As Cape icon estate Kanonkop celebrates the 50th anniversary of its maiden wine release, there has been a run-on the demand for those remaining treasured initial bottles of 1973 Cabernet Sauvignon and Pinotage wines that were made by Jan Boland Coetzee. The Kanonkop team is hosting a number of tastings to international groups to accentuate the brand’s provenance, and to have a 1973 to pour for the assembled tribe to experience is deemed a must.
The search party has, however, turned-up a few of these rarities, namely the maiden Cabernet Sauvignon. Obviously, just because you have the bottle doesn’t mean it is worthy of exposure to an enlightened audience. Which made the opening and recorking of these discovered wines non-negotiable.
This was done by Amorim Cork, with MD Joaquim Sá – the Cristiano Ronaldo of the recorking technique – doing the work himself last week.
To be present at this occasion was like accompanying an archaeologist into the just-discovered lost tomb of an Egyptian pharaoh, without the embalmed cats and funny headgear. The Kanonkop Cabernet Sauvignon 1973 lay in bottles of agreeable ullage, green and bright with a firm layer of old compacted dust around the closure. This was scraped away with surgical precision, the five decade old cork – soaked and frail – carefully removed before argon gas was placed in the opened bottle to prevent oxygen getting to the waking old wine.
This gave Abrie Beeslaar and Deidre Taylor, Kanonkop’s winemaker and marketing director respectively, the chance to scrutinise the wines so as to judge their condition and to ascertain whether these aged elixirs tasted like the monuments of South African wine they are purported to be.
Of their making by Jan Boland, the interesting aspect is that this first Kanonkop Cabernet Sauvignon was made from grapes harvested from vines Jan had planted on the farm in 1969 – four years old, thus. One of his first tasks was, with the permission of Kanonkop-owner Paul Sauer, to remove the farm’s Shiraz as this was not a variety he was interested in and, after all, he felt then as he did today that Cabernet Sauvignon and Stellenbosch go hand in glove.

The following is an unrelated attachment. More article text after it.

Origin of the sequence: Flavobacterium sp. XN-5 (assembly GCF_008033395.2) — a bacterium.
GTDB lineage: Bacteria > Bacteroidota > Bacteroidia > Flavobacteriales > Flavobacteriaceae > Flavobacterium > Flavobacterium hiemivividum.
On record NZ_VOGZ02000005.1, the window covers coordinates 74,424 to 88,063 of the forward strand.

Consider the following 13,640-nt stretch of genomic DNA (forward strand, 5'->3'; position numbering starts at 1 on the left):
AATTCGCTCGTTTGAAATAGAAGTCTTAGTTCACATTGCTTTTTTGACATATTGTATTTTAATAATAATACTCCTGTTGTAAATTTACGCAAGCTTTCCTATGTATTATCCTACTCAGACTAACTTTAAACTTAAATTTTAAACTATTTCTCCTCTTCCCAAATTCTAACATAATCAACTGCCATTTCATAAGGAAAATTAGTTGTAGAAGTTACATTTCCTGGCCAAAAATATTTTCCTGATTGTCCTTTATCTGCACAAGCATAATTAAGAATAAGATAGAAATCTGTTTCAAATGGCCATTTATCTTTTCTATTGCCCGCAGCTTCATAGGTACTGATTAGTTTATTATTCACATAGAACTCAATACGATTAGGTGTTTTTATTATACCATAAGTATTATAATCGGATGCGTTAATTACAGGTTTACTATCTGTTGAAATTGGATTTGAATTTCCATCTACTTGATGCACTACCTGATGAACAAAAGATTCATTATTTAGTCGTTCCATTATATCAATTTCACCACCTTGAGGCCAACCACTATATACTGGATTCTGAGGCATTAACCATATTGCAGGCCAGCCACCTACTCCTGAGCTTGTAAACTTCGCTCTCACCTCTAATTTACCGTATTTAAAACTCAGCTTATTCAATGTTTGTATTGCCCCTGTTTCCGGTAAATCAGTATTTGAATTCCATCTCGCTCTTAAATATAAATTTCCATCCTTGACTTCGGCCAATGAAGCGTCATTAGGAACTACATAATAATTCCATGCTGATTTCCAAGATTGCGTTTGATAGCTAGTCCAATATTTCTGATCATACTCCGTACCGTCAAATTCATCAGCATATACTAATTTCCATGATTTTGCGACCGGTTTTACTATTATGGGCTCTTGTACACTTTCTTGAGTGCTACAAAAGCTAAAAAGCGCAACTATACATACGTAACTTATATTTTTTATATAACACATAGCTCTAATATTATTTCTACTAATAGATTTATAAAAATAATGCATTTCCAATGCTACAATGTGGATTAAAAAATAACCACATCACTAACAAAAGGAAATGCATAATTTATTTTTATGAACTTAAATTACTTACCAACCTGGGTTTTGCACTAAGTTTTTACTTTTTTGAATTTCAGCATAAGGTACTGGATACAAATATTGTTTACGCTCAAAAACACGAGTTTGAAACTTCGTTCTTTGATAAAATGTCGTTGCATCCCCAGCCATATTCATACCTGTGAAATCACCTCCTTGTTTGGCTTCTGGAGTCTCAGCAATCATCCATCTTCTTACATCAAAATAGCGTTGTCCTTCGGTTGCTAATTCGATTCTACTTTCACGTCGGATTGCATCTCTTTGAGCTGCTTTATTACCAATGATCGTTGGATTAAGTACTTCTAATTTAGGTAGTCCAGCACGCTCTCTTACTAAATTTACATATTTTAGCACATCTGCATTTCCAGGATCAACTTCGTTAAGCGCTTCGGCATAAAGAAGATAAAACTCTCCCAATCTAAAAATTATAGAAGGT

The other feature was that the 1973 Kanonkop wines were some of the first in the Cape to be exposed to new French oak. This on account of Jan having met the Demptos family from the eponymous cooperage when he went over to France in 1970 on rugby-playing duty.
Along with the new wood, traditional Kanonkop winemaking was done, with open concrete fermenters and manual punch-downs setting the fermenting juice on its path where, in 2023 with an open bottle of Kanonkop Cabernet Sauvignon 1973 before me, one was able experience living vinous history.
Jan says 1973 was a good vintage, a mildly temperate growing season with grapes reaching pin-point accurate levels of ripeness. “Not like 1975, when the easterly wind blew on 26 January and knocked the good grapes out of the bunches.”
It is hard to approach a 1973 Kanonkop Cabernet Sauvignon without clouded objectivity. It’s like reviewing a play starring Marlon Brando after it was found that the great man is, actually, still alive. You want to like it, you want it to be great. You will be sure it is.
But truth and honesty prevail in greatness. Just like argon gas blows the oxygen off an old wine, a great wine does not allow for wondering, pondering or doubting. It overpowers one with its presence, washing away romantic thoughts and dreamy reflections. When it is good, it is just that – good. Fantastic.
So, before the Cabernet Sauvignon 1973 was recorked, tasting had to be done to ensure the wine’s suitability for showing to a fortunate audience later in the year. And this was just marvellous, showing the sort of marvel encountered by those fortunate to have experienced wine capable of reaching ripe old ages in states of assured and confident grace.
The nose was meaty, charcuterie and roasted coriander soaked in liquid scented by dry rose petals, dried figs and that aroma of preserved age one experiences when opening the drawer of a yellow-wood Jonkmanskas three centuries old. It was a heady, intoxicating aroma strong enough to evoke emotion, quickening the heart-beat and replenishing the soul with the wonder of discovery that something good and old is still here. For you.
Warm tar featured on the taste, a sun-baked endless highway, straight and true, with a faint edge of fennel and liquorice coaxing the gravelly heat. And then a murmur, a stirring and there it is: a prickle of fruit, sappy and bright, sweet and berry. Damson and mulberry; cherry, black-currant and a moist little crab apple. Here, after 50 years, the nectar of the vine lived still.
Most extraordinary was the perkiness of it all, the energetic and the shivering freshness. Acids sparkled bright and vivid, while a freshness whistled haunting tunes of lost love, memory and hope for things to come.
It was a small taste, as the bottled must be closed with a tight new cork, locking-up the beauty of it all for future imbibers of this miracle whose lives will, too, be made better with such an incredible experience, one few things can offer, but great old wine can.
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